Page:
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Reports


Review carried out on 2 July 2019

During an annual regulatory review

We reviewed the information available to us about Grange Park Surgery on 2 July 2019. We did not find evidence of significant changes to the quality of service being provided since the last inspection. As a result, we decided not to inspect the surgery at this time. We will continue to monitor this information about this service throughout the year and may inspect the surgery when we see evidence of potential changes.

Inspection carried out on 11 July 2016

During a routine inspection

Letter from the Chief Inspector of General Practice

We carried out an announced comprehensive inspection at Grange Park Surgery on 11 July 2016. Overall the practice is rated as good for providing safe, effective, caring, responsive and well-led care for all of the population groups it serves.

Our key findings across all the areas we inspected were as follows:

  • The ethos and culture of the practice was to provide high levels of care a good quality service.
  • Patients told us they were treated with compassion, dignity and respect and were involved in care and decisions about their treatment.
  • Patients’ needs were assessed and care was planned and delivered following best practice guidance. A recognised tool was used to identify patients who were considered to be at risk of frailty.

  • The practice had good facilities and was well equipped to treat and meet the needs of patients. Information regarding the services provided by the practice and how to make a complaint was readily available for patients.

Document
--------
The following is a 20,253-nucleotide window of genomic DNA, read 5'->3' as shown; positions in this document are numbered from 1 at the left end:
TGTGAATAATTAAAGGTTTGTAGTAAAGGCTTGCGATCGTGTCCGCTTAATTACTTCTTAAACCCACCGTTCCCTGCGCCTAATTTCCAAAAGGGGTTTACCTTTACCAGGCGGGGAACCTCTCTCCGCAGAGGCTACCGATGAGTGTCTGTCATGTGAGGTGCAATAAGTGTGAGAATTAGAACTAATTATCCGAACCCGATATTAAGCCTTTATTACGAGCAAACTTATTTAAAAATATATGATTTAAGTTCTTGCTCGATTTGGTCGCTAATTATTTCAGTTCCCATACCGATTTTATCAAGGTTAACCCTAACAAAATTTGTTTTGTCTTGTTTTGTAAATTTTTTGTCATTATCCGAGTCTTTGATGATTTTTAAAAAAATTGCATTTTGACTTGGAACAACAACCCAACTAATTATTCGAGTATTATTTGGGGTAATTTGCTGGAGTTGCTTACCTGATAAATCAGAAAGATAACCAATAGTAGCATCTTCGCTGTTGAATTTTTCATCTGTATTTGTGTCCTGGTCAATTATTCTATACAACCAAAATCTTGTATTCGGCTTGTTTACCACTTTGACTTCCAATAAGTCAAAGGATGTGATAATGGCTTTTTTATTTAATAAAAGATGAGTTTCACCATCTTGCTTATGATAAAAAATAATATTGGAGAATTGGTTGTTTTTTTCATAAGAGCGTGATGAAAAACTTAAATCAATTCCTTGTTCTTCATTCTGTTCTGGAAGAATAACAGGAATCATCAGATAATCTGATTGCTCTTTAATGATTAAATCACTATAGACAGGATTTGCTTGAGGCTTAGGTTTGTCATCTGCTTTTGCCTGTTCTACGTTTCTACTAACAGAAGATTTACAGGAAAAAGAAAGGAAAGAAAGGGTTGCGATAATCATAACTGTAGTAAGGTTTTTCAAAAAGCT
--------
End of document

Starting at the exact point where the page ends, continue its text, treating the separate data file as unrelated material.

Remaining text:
• Patients we spoke with were positive about access to the service. They said they found it generally easy to make an appointment, there was continuity of care and urgent appointments were available on the same day as requested.
  • The practice had a good understanding of, and complied with, the requirements of the duty of candour. (The duty of candour is a set of specific legal requirements that providers of services must follow when things go wrong with care and treatment.)
  • The partners promoted a culture of openness and honesty and there was a comprehensive ‘being open’ policy in place, which was reflected in their approach to safety. All staff were encouraged and supported to record any incidents. There was evidence of good investigation, learning and sharing mechanisms in place.
  • Risks to patients were assessed and well managed. There were safe and effective governance arrangements in place.
  • There were comprehensive safeguarding systems in place.
  • The practice sought patient views how improvements could be made to the service, through the use of patient surveys, the NHS Friends and Family Test and the patient participation group.
  • There was a clear leadership structure, staff were aware of their roles and responsibilities and told us the GPs and manager were accessible and supportive.
  • The GP partners were forward thinking, aware of future challenges to the practice and were open to innovative practice.

We saw an area of outstanding practice:

  • The practice supported the return to practice of two GPs who had previously left the profession. There were no other support mechanisms to support the individuals. They were able to demonstrate the success of redeveloping competencies and supported the GPs to secure employment in the area.


Professor Steve Field (CBE FRCP FFPH FRCGP) 

Chief Inspector of General Practice